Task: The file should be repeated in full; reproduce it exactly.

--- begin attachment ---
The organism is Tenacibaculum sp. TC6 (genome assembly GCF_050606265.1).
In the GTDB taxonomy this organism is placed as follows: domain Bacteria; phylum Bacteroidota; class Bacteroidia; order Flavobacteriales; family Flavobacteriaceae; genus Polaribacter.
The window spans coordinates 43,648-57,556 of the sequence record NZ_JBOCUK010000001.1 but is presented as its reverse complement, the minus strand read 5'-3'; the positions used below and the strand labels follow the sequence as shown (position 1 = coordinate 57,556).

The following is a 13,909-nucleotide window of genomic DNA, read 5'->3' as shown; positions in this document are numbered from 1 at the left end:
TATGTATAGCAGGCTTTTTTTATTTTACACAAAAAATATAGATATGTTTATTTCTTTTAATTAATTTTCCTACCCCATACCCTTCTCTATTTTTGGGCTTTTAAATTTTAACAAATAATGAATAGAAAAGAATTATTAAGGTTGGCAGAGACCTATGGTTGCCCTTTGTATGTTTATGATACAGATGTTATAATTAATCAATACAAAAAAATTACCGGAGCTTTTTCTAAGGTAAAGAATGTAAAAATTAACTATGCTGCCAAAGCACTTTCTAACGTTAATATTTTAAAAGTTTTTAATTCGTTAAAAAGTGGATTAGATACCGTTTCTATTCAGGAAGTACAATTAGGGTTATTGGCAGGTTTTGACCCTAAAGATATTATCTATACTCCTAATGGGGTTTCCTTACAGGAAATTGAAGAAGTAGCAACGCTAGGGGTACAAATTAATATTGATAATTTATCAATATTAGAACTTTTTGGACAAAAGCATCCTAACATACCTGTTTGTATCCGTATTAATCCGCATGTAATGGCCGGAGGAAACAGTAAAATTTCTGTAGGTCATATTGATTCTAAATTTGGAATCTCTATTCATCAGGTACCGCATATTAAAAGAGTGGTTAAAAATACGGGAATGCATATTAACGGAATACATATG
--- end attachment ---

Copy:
The organism is Tenacibaculum sp. TC6 (genome assembly GCF_050606265.1).
In the GTDB taxonomy this organism is placed as follows: domain Bacteria; phylum Bacteroidota; class Bacteroidia; order Flavobacteriales; family Flavobacteriaceae; genus Polaribacter.
The window spans coordinates 43,648-57,556 of the sequence record NZ_JBOCUK010000001.1 but is presented as its reverse complement, the minus strand read 5'-3'; the positions used below and the strand labels follow the sequence as shown (position 1 = coordinate 57,556).

The following is a 13,909-nucleotide window of genomic DNA, read 5'->3' as shown; positions in this document are numbered from 1 at the left end:
TATGTATAGCAGGCTTTTTTTATTTTACACAAAAAATATAGATATGTTTATTTCTTTTAATTAATTTTCCTACCCCATACCCTTCTCTATTTTTGGGCTTTTAAATTTTAACAAATAATGAATAGAAAAGAATTATTAAGGTTGGCAGAGACCTATGGTTGCCCTTTGTATGTTTATGATACAGATGTTATAATTAATCAATACAAAAAAATTACCGGAGCTTTTTCTAAGGTAAAGAATGTAAAAATTAACTATGCTGCCAAAGCACTTTCTAACGTTAATATTTTAAAAGTTTTTAATTCGTTAAAAAGTGGATTAGATACCGTTTCTATTCAGGAAGTACAATTAGGGTTATTGGCAGGTTTTGACCCTAAAGATATTATCTATACTCCTAATGGGGTTTCCTTACAGGAAATTGAAGAAGTAGCAACGCTAGGGGTACAAATTAATATTGATAATTTATCAATATTAGAACTTTTTGGACAAAAGCATCCTAACATACCTGTTTGTATCCGTATTAATCCGCATGTAATGGCCGGAGGAAACAGTAAAATTTCTGTAGGTCATATTGATTCTAAATTTGGAATCTCTATTCATCAGGTACCGCATATTAAAAGAGTGGTTAAAAATACGGGAATGCATATTAACGGAATACATATG